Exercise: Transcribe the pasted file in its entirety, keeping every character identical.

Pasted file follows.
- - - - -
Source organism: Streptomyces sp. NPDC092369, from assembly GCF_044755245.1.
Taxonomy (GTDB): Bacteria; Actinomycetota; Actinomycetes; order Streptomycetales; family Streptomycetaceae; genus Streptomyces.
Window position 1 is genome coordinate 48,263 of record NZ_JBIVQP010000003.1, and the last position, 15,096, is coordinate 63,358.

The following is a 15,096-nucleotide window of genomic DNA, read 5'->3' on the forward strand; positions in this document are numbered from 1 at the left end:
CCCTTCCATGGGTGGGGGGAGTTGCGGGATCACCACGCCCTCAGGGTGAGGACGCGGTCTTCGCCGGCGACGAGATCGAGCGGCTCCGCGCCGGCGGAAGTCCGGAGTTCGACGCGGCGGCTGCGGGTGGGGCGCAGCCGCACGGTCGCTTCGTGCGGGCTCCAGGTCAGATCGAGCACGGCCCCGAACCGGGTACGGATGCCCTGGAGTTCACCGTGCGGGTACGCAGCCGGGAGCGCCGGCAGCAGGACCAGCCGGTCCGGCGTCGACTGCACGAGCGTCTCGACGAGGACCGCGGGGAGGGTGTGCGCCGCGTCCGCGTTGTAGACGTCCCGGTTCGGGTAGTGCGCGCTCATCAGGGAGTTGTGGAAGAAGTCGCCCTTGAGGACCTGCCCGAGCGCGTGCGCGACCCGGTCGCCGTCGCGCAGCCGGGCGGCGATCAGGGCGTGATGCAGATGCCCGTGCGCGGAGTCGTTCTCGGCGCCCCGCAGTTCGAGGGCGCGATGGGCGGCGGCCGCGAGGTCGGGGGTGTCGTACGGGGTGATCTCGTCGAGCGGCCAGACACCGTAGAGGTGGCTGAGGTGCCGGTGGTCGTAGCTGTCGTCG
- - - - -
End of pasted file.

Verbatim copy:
Source organism: Streptomyces sp. NPDC092369, from assembly GCF_044755245.1.
Taxonomy (GTDB): Bacteria; Actinomycetota; Actinomycetes; order Streptomycetales; family Streptomycetaceae; genus Streptomyces.
Window position 1 is genome coordinate 48,263 of record NZ_JBIVQP010000003.1, and the last position, 15,096, is coordinate 63,358.

The following is a 15,096-nucleotide window of genomic DNA, read 5'->3' on the forward strand; positions in this document are numbered from 1 at the left end:
CCCTTCCATGGGTGGGGGGAGTTGCGGGATCACCACGCCCTCAGGGTGAGGACGCGGTCTTCGCCGGCGACGAGATCGAGCGGCTCCGCGCCGGCGGAAGTCCGGAGTTCGACGCGGCGGCTGCGGGTGGGGCGCAGCCGCACGGTCGCTTCGTGCGGGCTCCAGGTCAGATCGAGCACGGCCCCGAACCGGGTACGGATGCCCTGGAGTTCACCGTGCGGGTACGCAGCCGGGAGCGCCGGCAGCAGGACCAGCCGGTCCGGCGTCGACTGCACGAGCGTCTCGACGAGGACCGCGGGGAGGGTGTGCGCCGCGTCCGCGTTGTAGACGTCCCGGTTCGGGTAGTGCGCGCTCATCAGGGAGTTGTGGAAGAAGTCGCCCTTGAGGACCTGCCCGAGCGCGTGCGCGACCCGGTCGCCGTCGCGCAGCCGGGCGGCGATCAGGGCGTGATGCAGATGCCCGTGCGCGGAGTCGTTCTCGGCGCCCCGCAGTTCGAGGGCGCGATGGGCGGCGGCCGCGAGGTCGGGGGTGTCGTACGGGGTGATCTCGTCGAGCGGCCAGACACCGTAGAGGTGGCTGAGGTGCCGGTGGTCGTAGCTGTCGTCG